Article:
diagnosing (a disease, disorder or condition) is a restricted activity granted to some regulated health professionals. For instance, physicians and nurse practitioners are authorized to diagnose diseases, disorders and conditions. Registered nurses have the authority to diagnose
Nurses (Registered) and Nurse Practitioner Regulation, you can make a nursing diagnosis that identifies a
condition as the cause of a client’s signs or symptoms. A
nursing diagnosis (RN Scope, p. 15) is a clinical judgment about your client’s physical or mental condition. It involves drawing a conclusion about what’s causing the signs or symptoms you’ve recognized.
Conditions always have associated signs and symptoms. A condition may result from a known disease or disorder or its treatment. For example, a registered nurse may diagnose hypoglycemia in a client with diabetes, urinary retention in a post-operative client or angina in a client with a history of coronary artery disease.
Other conditions, such as hypoxia or postpartum hemorrhage, may result from a medical problem such as an undiagnosed disease or disorder. In these situations, a registered nurse may diagnose and stabilize the condition until a physician or nurse practitioner diagnoses the underlying disease or disorder.
The Regulation also authorizes you to carry out certain restricted activities without an order to assess for or treat a condition you’ve diagnosed. For example, you may insert a catheter, suction a tracheostomy, irrigate an ostomy, or administer oxygen and IV fluids.
When you diagnose and decide to treat a condition, you are
solely accountable for the diagnosis, appropriate treatment, and your client’s outcomes. Deciding to
carry out an activity without an order (RN Scope, p. 12) requires a greater level of knowledge, skill and judgment than carrying out the same activity under an order from another health professional. The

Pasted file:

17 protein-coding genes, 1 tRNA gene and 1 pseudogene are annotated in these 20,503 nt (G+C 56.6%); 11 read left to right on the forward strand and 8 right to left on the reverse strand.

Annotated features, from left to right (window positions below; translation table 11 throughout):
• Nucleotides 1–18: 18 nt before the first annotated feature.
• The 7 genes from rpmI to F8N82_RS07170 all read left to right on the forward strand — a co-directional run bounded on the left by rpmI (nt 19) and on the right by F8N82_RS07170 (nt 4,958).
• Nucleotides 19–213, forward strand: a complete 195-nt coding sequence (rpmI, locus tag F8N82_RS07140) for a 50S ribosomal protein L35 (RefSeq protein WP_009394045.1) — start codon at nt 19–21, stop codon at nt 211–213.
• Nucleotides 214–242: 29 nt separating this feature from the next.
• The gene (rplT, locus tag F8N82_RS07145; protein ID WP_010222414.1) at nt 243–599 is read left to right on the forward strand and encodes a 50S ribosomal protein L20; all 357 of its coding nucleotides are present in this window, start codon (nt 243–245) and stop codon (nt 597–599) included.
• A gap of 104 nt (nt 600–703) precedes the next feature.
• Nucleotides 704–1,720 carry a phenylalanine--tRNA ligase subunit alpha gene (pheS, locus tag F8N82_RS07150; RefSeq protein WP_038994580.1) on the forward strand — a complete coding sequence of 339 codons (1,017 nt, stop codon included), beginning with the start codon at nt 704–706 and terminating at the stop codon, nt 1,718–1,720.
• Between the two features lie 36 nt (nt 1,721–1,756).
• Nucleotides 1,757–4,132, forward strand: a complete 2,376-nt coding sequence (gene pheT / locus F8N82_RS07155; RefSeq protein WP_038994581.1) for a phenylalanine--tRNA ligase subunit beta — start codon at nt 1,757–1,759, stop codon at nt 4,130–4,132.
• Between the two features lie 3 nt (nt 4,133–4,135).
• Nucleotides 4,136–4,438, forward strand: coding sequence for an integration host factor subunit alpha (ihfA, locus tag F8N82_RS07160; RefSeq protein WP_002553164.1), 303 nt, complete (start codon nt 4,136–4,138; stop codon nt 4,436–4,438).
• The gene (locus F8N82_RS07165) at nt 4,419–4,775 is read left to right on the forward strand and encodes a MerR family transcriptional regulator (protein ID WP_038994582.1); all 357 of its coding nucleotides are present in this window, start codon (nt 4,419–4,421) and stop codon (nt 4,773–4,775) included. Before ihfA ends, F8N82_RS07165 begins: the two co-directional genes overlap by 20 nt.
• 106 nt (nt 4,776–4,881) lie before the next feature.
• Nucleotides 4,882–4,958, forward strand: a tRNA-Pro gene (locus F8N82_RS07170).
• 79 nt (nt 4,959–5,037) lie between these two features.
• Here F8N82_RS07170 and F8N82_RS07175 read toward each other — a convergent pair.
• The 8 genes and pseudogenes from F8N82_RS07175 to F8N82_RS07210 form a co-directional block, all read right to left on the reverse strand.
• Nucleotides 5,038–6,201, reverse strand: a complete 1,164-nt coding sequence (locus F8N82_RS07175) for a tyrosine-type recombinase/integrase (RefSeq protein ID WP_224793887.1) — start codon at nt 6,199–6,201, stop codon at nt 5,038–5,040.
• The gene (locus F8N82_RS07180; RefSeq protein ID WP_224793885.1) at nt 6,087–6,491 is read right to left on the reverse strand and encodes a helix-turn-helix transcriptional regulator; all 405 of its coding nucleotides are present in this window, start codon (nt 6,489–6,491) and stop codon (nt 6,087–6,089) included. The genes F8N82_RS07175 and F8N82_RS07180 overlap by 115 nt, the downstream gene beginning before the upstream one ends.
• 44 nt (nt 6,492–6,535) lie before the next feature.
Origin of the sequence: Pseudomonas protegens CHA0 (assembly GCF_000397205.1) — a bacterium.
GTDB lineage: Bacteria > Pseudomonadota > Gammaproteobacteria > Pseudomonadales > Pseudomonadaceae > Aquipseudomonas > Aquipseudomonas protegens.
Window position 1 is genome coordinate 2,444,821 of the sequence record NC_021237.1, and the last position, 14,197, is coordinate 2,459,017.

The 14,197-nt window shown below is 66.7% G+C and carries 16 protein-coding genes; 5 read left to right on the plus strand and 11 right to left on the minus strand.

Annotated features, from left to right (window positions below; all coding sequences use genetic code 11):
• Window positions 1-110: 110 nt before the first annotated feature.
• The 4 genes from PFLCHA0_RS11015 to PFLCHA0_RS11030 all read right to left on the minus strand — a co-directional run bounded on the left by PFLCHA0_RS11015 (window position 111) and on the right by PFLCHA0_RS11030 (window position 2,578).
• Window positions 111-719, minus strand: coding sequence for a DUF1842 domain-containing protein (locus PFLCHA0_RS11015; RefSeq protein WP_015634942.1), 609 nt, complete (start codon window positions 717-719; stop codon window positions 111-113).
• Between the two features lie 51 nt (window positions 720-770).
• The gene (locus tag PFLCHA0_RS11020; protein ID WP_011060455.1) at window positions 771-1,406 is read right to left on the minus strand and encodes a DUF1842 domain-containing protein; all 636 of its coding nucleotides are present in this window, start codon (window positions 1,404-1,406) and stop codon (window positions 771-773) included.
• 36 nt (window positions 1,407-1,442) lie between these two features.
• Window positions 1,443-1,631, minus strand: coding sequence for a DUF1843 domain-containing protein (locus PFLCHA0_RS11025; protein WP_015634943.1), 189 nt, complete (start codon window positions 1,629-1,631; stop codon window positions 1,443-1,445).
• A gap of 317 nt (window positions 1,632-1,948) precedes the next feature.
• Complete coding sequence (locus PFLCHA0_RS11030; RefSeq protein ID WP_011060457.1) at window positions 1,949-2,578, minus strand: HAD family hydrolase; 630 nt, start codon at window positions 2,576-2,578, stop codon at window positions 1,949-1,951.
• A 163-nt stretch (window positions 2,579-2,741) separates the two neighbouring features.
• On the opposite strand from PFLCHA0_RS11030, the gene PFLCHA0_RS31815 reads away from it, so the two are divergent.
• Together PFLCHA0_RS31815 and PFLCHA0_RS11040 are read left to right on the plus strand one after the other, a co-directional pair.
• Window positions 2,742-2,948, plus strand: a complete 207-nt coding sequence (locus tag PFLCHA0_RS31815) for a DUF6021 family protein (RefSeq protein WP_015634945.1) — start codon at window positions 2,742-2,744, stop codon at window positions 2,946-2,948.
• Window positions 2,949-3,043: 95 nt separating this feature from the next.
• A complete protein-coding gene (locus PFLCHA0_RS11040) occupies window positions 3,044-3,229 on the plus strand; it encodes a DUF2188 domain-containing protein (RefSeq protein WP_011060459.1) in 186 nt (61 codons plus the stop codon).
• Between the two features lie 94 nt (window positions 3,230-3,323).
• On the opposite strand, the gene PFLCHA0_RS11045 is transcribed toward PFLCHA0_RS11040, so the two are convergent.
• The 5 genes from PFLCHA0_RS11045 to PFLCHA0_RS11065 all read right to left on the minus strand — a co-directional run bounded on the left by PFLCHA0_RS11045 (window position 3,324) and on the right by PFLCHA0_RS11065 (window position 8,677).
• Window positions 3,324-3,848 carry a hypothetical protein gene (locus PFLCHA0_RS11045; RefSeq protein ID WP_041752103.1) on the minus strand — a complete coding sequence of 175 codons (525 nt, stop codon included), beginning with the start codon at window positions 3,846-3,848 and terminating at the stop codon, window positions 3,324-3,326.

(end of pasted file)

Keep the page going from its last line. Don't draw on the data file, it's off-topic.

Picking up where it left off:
Standards for Acting without an Order (RN Scope, p. 13) set out expectations for nurses carrying out activities without an order.
Think about the clients in your clinical practice, and consider the conditions you may diagnose and treat.
Standards for Acting without an Order establish the level of knowledge, skill and judgment required of you when carrying out any activity autonomously.
This includes having the competence to:
Depending on the activities you are carrying out, there may also be CRNBC limits and conditions in place. For example, nurses who administer oxytocin to treat a hemorrhaging post-partum client must possess the competencies established by Perinatal Services BC and follow their decision support tool. You’ll find the limits and conditions for each activity in
Section 6 (p. 15) of the Scope of Practice for RNs document.
Other standards that provide direction when diagnosing and treating conditions include:
Employer policies may also limit registered nurses’ scope of practice. Before carrying out an activity without an order, you’ll need to make sure it is within any restrictions set by your employer. Your employer may use decision support tools (DSTs) to outline expectations and support evidence informed nursing practice when diagnosing and treating conditions. These DSTs may be called:
Be aware that when you carry out any activity without an order, even when following a DST, you are solely accountable.
If there are no existing organizational policies to support practice, check with your clinical resource or practice leaders.
Nurses work with other members of the health care team to provide clients with safe and effective care. Consider how you communicate and consult with others on the team. You may seek advice from a colleague before arriving at a nursing diagnosis, finalizing a plan of care, or determining the most appropriate treatment for a client. You might consult with a physician or NP for assistance or orders.
CRNBC would like to thank all the nurses across B.C. who contributed to developing this content.